Native Americans

Invisible Ink: No 182 - Willa Cather

When Dorothy got home to Kansas it always seemed to me she'd been sold a pup; Oz was far more exciting than the hardscrabble toil of her family homestead. Life for settlers in the "oblong states" of the West was tough, mean and short. Reading Willa Cather, I'd assumed she knew about frontier life on the Great Plains because, although her family was originally Welsh, she'd been born on a farm in Virginia in 1873. But the Cathers were an upwardly mobile family; Willa's father had switched from farming to real estate and insurance, and Willa went to the University of Nebraska. After she began to get articles published she switched her major and became a writer.

Millinery: Hat's your final warning

When convicted anti-Semite John Galliano wore a Homburg-style hat (popular with Hasidic Jews), it upset many in the Jewish community. But the danger of wearing the wrong titfer is everywhere. Wear a bowler and you look  like a banker (or an East London trendy).

More headlines

Russell Means: American Indian activist and actor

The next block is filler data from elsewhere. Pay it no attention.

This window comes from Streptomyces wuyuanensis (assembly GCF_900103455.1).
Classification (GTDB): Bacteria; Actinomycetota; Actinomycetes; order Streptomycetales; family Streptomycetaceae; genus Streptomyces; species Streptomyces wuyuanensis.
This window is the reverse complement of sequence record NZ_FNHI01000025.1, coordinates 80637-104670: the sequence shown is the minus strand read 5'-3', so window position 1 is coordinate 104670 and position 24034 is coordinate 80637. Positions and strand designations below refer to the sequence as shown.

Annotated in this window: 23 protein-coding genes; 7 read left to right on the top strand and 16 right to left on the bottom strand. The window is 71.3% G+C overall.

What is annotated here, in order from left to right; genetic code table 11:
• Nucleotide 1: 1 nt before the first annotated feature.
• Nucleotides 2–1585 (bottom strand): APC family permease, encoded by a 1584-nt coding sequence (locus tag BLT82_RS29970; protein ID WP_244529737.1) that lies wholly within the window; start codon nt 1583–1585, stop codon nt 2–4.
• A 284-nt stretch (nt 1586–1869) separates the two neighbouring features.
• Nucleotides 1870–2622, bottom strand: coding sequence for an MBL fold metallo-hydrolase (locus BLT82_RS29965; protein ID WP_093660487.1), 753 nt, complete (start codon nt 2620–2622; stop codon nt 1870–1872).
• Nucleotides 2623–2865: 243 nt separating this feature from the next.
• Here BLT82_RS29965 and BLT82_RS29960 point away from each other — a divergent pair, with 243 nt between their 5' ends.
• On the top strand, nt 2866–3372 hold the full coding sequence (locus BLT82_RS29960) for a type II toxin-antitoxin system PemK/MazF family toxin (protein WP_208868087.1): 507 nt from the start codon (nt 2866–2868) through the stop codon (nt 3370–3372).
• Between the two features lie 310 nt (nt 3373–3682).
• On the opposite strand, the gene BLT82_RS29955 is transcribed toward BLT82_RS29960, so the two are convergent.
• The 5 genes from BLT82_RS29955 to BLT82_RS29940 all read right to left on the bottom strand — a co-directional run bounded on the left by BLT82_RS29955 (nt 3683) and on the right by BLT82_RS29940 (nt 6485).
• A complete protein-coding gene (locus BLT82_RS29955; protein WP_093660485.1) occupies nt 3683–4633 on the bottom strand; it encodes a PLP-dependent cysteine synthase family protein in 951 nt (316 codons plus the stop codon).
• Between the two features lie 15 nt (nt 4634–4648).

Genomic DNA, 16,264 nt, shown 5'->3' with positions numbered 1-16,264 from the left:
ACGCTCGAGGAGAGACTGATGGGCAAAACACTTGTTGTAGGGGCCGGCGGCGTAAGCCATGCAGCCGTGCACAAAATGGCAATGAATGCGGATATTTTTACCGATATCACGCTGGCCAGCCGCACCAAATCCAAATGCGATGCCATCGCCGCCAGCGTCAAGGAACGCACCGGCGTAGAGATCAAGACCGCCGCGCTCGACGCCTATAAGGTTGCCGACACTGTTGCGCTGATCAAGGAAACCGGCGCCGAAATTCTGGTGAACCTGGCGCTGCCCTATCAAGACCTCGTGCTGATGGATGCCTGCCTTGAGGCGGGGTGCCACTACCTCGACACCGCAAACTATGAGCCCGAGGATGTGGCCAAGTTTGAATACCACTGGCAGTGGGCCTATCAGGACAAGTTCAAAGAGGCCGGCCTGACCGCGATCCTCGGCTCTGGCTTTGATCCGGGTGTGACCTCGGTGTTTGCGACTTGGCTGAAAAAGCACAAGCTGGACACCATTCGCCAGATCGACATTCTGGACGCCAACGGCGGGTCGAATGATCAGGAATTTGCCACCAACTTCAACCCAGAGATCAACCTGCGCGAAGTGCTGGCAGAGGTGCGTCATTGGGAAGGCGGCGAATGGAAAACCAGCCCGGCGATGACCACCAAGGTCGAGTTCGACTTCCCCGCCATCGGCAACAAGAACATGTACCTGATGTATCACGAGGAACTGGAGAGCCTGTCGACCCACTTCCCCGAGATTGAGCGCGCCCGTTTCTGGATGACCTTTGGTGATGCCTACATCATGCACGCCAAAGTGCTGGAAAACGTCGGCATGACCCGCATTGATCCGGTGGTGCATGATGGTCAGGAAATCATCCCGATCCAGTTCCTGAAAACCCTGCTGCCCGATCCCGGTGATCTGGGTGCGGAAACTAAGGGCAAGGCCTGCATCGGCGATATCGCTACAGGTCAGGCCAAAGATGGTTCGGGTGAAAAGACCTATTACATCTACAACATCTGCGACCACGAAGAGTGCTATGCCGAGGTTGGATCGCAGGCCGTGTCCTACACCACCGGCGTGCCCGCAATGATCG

Russell Means, it was said, was the best known American Indian since Sitting Bull and Crazy Horse. The Washington Post called him "the biggest, baddest, meanest, angriest, most famous Indian activist of the late 20th century" He used militant protest and violence, politics, and even showbusiness to further the cause. He was as divisive as he was charismatic. Above all however, Means' life was a reminder of the terrible injustices visited upon his people by the white men who built the United States.

Bowlers battle each other while battering Windies

Stuart Broad looked cross when he learned that he was to be rested, along with James Anderson. When Andrew Strauss won the toss and said England would bowl, the game was turned into an entertaining trial between three pace bowlers determined to make a case for a role against South Africa next month.